86-87 CPP Women's bballIt was after the first day of class when it happened.  I was a freshman at Cal Poly Pomona.  She called me over by name.  “Oh my gosh,” I thought.  “She knows my name!  This is it!”

“Chris, I’m looking for a Team Manager and I’m wondering if you’re interested.”  Coach May said, the winningest coach in NCAA Division II Women’s Basketball.  “You’d be at practice every day and on the bench every game.  You’d help us with getting set up for practice and make sure we have all the equipment we need.  We might even be able to take you on the road with us.”

My eyes must have been as big as saucers.  “Yeah… yeah,  Coach. Sure.”  I swallowed hard trying to keep from bursting into tears.  “Yes!  That would be great!”

As a high school student I had been obsessed.  I lived, breathed, and dreamed about one day playing for the Cal Poly Women’s Basketball team.  From the moment I saw my first game at the age of 14, I was determined that some day that would be me.  I would proudly wear #10 in green and gold.  I went to every home game, practiced constantly, and played in every pick-up game I could.

To some of you readers, this may not seem all that unusual.  Perhaps you can relate to your own dreams and aspirations from your high school days.  What makes my story slightly unique is that when I was 14 years old I was 4’11” and about 96 lbs. soaking wet.  I looked more like a gymnast than a basketball player.  Not only that but Cal Poly Pomona had one of the highest ranking teams in NCAA Division II history at the time and was under the leadership of one of the most successful coaches, Darlene May. But I was determined.  By the time I signed up for her activity class as a freshman I had grown to a whopping 5’0″ and gained perhaps a pound or two.

I was over the moon the day that she asked me to be Team Manager.  It wasn’t exactly what I had hoped for but I was one step closer to realizing my dream.  Surely if she saw me in practice every day I was positive, at some point, she’d ask me to be on her team.  My pursuit for my dream was hardly hindered.  This was just the stepping stone I needed, an in between step I never thought of but was willing to do to get where I wanted to go.  Never mind the fact that I had made fun of the team managers she had before… those wanna-be’s, not good enough to play.  This will be a great opportunity to get me where I want to be.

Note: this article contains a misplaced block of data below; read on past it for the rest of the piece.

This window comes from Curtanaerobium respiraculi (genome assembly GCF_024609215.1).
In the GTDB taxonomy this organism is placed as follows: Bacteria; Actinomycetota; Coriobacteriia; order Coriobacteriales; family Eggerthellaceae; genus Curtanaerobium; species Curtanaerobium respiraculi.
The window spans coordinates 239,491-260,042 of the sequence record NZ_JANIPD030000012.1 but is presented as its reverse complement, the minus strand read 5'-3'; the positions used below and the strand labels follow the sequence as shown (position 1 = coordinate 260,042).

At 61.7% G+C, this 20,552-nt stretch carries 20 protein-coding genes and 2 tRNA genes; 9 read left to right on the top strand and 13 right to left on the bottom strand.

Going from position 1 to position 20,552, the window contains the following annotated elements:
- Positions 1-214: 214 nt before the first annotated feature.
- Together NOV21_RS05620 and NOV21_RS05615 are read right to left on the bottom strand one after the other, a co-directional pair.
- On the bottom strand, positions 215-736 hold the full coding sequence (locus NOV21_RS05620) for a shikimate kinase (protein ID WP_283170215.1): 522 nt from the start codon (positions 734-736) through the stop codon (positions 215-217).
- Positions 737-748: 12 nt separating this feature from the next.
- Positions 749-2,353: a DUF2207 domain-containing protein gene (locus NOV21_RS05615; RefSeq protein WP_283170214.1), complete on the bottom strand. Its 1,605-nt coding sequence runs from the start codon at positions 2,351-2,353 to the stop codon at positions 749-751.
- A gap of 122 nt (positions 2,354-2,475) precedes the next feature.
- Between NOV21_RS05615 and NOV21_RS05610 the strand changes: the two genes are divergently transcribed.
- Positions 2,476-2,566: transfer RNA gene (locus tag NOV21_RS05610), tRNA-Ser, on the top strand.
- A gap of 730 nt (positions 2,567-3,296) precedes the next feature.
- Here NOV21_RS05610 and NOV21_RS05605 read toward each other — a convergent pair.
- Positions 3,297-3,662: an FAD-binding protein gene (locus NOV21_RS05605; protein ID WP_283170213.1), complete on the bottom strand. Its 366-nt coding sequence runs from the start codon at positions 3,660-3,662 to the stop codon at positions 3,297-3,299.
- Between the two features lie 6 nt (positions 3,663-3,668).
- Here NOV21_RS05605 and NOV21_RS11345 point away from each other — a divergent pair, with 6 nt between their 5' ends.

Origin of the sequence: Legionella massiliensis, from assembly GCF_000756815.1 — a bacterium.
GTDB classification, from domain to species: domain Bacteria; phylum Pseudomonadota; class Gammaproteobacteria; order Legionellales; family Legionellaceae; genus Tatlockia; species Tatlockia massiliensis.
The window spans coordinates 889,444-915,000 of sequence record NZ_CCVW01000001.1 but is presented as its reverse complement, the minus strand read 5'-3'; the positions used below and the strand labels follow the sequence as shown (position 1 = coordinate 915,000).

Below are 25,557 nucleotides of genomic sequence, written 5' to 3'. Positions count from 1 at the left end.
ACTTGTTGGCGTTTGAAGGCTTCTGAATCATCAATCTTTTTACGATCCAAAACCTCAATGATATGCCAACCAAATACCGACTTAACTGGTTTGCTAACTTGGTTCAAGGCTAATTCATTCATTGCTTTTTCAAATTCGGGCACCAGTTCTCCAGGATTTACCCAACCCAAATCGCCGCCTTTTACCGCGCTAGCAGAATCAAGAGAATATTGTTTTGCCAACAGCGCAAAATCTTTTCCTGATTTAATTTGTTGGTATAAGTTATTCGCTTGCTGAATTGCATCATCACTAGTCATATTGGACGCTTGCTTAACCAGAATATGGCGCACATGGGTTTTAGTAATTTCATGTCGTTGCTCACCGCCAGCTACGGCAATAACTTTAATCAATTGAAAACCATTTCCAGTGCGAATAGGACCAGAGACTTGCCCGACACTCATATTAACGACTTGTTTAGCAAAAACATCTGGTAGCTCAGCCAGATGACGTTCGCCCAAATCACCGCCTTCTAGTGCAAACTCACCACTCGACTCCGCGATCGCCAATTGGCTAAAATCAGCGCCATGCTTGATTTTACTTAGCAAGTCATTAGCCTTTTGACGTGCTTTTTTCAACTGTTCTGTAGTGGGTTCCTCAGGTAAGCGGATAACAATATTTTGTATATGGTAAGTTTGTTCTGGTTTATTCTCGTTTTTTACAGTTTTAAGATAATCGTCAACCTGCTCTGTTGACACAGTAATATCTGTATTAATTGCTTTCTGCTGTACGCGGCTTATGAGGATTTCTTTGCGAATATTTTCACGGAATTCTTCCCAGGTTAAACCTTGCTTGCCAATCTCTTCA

I served as Team Manager for two years.  My freshman year we won the NCAA Division II Championship.  And through the generosity of my parents I got to fly with my team to Springfield, Massachusetts.  Through the generosity of my teammates I even got to cut down a piece of the net after the game.  My sophomore year we lost the Championship game, but I was there for that one too and had the privilege in sharing in the heartbreak of that loss with my teammates.

I would love to tell you that I just loved every minute of the great privilege I had been given over those two years, but that wouldn’t be the truth.  While I do have great memories of those years and love the people I met and the places I was able to go, they were two very painful years.  I had become so determined to fulfill my will and my plan that I was miserable every day that I didn’t see that plan coming to fruition.  I wanted it so badly and thought that sheer determination would bring it about.  I prayed about it, so I was involving God.  Surely He knew me and loved me enough to give me this dream.  It was all I really ever wanted.

By the end of my second year I realized it was never going to happen and I was devastated.  I was invited to stay but I decided to leave.  It was painful but I felt it was necessary.  In my mind I had become that “wanna-be loser” that I had always made fun of and I couldn’t deny it any longer.  My identity had always been in my athletic ability and to have to face every day knowing that was no longer my reality was just too painful.  If I was off the team I was a nobody, but at least I wasn’t a wanna be.